click on the pictures to enlarge and see description

The Argentinian Football League works in such a particular way, that this is the only country ever using this system, and it's so twisted no other country would bother, in fairness.


This is not an opinion, but you'll see there's no other way of describing it.

First of all...

There are 6 different divisions in Argentinian Football.

The lower stage to the last one is getting kicked out for a year from proffessional football, havign to compite in amateur leagues for that period.

Season's System

In Argentinian football there's 2 seasons each year. One is called "Clausura" and the folowing is the "Apertura".

The Clausura, which means "Closing" is the season that opens the year, and the Apertura (Opening) is the one that closes it, as incovenient as it sounds.


First division is constitued by 20 teams, some of which can be named without the need to update the list, as it's impossible they get relegated in at least a long time, and this is not an opinion.


Despite having two seasons, relegation only takes place once a year of course, but in a very particular way.


Average Chart as commonly published on Newspapers
Average Chart as commonly published on Newspapers

Relegation is not determined on a team's performance throughout a season, but on its "average"performance.


So, it's the "Chart of Averages" what shows how close relegation is for a team.


A team's "average" is given by the total amount of points, divided by the total ammount of  played matches, from the minute the team gets to the division (wether it's 100 years, 1 season or 3 matches)

Why big teams never get relegated

Old teams, who have been in a same division for a long time, have played thousand of matches in it, and therefor their "average" doesn't change dramatically for losing or winning a season.


A team that has just got a division has few matches in it, and therefore winning or losing only one match means relegation or not.


For example:


A team that's been in first division for the past 5 years, has played more or less 200 matches. Say it's won 175 and lost 25. Each won match means 3 points, that gives the team a total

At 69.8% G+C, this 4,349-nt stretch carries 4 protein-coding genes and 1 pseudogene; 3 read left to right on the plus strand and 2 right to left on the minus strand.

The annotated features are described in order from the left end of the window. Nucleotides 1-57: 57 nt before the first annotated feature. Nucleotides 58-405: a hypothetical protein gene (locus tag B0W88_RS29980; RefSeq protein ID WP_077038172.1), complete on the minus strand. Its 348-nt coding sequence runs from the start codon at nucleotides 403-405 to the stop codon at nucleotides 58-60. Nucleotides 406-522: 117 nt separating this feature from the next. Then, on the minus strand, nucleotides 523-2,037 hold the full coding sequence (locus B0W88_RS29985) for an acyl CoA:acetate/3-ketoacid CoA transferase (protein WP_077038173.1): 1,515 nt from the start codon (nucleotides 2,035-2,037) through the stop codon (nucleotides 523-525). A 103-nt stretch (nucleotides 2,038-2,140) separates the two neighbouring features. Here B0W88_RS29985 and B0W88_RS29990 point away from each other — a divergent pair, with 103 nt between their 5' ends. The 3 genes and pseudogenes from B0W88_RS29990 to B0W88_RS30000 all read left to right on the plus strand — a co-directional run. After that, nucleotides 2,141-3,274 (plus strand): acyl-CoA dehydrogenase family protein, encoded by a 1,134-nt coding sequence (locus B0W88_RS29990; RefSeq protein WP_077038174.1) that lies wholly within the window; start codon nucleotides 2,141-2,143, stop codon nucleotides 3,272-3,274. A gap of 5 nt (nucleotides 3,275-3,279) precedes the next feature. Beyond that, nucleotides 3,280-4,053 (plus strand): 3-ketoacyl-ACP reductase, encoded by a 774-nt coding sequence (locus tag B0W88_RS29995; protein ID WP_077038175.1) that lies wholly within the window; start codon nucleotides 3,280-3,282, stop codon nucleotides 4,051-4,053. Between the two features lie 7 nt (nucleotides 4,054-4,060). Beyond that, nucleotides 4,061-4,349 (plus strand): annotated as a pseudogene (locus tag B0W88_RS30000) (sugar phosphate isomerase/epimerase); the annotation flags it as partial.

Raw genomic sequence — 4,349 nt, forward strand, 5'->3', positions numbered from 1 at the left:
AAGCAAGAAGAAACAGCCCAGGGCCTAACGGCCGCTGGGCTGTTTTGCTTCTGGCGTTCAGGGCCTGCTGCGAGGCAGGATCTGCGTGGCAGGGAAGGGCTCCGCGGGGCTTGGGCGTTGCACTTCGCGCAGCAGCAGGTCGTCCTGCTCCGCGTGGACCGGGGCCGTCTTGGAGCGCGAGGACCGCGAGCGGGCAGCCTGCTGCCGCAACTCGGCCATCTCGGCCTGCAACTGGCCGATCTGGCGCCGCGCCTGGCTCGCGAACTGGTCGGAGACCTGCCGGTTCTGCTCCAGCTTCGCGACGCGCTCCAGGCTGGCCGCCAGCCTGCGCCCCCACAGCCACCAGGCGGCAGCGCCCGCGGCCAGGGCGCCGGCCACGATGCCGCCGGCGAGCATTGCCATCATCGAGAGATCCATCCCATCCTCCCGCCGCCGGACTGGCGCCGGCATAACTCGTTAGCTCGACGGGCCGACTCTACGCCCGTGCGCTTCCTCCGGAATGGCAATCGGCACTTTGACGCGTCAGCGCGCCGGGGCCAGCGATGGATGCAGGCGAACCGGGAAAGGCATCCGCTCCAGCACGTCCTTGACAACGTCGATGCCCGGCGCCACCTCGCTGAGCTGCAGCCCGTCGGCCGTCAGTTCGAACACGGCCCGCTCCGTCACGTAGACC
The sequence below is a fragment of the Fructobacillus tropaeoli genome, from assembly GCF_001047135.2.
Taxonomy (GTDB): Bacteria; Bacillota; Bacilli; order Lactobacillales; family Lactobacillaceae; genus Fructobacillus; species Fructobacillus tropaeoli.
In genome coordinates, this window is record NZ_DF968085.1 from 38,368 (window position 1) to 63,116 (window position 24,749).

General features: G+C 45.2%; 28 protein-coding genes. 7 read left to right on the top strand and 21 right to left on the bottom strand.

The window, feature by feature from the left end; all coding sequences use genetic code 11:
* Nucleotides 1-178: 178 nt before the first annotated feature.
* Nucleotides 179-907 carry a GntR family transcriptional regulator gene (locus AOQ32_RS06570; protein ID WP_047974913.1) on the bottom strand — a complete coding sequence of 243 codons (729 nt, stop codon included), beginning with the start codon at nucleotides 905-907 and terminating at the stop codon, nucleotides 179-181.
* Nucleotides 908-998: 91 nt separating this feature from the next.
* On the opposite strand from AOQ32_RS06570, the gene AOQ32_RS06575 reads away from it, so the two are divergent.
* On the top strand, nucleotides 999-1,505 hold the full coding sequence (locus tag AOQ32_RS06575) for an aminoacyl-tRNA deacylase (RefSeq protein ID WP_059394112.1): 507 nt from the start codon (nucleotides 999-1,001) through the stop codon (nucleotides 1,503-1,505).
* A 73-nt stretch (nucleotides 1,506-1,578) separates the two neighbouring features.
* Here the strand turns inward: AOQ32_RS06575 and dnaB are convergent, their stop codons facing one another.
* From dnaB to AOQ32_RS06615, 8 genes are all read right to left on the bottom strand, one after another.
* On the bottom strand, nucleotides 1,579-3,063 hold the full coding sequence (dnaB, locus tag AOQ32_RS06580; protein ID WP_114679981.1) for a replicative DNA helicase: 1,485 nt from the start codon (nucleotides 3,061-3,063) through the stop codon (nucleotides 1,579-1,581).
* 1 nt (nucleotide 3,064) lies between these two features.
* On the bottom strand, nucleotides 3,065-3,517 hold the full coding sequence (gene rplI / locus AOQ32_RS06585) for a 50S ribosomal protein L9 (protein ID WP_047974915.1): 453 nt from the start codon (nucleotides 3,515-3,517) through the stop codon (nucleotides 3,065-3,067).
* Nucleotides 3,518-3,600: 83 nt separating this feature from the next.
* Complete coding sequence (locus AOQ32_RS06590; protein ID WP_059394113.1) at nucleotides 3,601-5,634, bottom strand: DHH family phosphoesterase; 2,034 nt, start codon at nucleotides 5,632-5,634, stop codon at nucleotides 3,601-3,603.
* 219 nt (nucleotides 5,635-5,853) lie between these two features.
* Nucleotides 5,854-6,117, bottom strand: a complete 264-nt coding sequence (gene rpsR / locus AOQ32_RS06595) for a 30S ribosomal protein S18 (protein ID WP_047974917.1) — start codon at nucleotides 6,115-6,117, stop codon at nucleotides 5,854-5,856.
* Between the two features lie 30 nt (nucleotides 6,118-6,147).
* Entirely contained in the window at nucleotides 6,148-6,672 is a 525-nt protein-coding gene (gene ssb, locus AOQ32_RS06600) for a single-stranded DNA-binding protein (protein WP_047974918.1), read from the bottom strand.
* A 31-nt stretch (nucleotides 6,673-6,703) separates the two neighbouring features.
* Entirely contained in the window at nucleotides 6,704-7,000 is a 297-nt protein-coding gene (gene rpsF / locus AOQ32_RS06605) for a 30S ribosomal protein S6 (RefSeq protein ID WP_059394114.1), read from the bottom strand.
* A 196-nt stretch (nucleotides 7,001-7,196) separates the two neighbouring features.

of 525 points (175x3).


This teams average is then: 525 points divided by 200 played matches, giving it an average of 2,62.


Considering the higest average is 3 (winning every single match you've played), 2.62 is not a bad avarage at all.


So losing 2 matches in a row would change the previous numbers to still 525 points but 202 matches.

Leaving the team an average of 2.59 (525/202)


As you can see, it doens't mean much.


On the other hand a small team, who's just got to first division:


Playing 10 matches (winning 7 drawing 2 and losing 1) would mean a total ammount of point of 22. Hence an average of 2.2 (22/10)


Already you can see both teams are equally far from relegation, despite their different situations. 


Nevertheless, this has its bad side on the new teams.


In this case, two lost matches in a row, like in the previous example, change the team's numbers to 12 played matches and still 22 points.


Changing the average to 22/12 wich equals 1.83. Two more matches will change the result even more dramatically.


By the end of the season, the last four teams in the "Average's Chart" will have their names higlighted in either orange or red.


The very last too, in red, face Direct Relegation, meaning of course there's no chances of staying in that division. And the previous 2 to the directly relegated teams, face "Promotion".


Promotion is a two leg match between the 2 teams in orange against the 3rd and 4th best team of the division below, to see who stays/gets relegated or get promoted.


In case the global result of the 2 leg match is a draw, the team that comes from the higer division gets to keep their place, due to seniority.


In Latin America there are two diferent types of Stadiums: the Estadios which have a massive capacity, other sports facilities besides football, and different hierarchical seats; and the Canchas which are small versions of stadiums.


Here, the only sport facility is a football pitch, there aren't many different types of seats and the capacity is a lot less.

Cancha                                                Estadio

In Argentina most teams have a Cancha rather than an Estadio. The few proper Stadiums in Argentina have in general, been built by the government instead of the club itself, for the 1978 World Cup because Argentina was the host.


Independiente deserves a mention here I think, as the club has recently opened the doors of its new Stadium.

All football Stadiums (Canchas or Estadios) have a nickname is Argentina.


The most famous one is The Bombonera (Home Stadium of Boca Juniors).

This name means "Chocolate Box" and it reffers to the small size of the stadium, as back in the days when it was built there weren't smaller Stadiums that this one.


River Plate's known as "El Monumental", as it's the biggest in the country.


Other Stadiums unofficial names are related to shapes or facts rather than size.

Boca Juniors' Stadium               River Plate's Stadium

The Big 5

"The Big 5" are the 5 teams in Argentina that have the more supporters.

Recently, a 6th team has had to be added to the list, although ironically the name "Big 5" hasn't changed.


These teams are:


♦River Plate (CARP)          ♦Boca Juniors (CABJ)

♦Independiente (CAI)        ♦ Racing Club

♦San Lorenzo (CASLA)       ♦Vélez Sarfield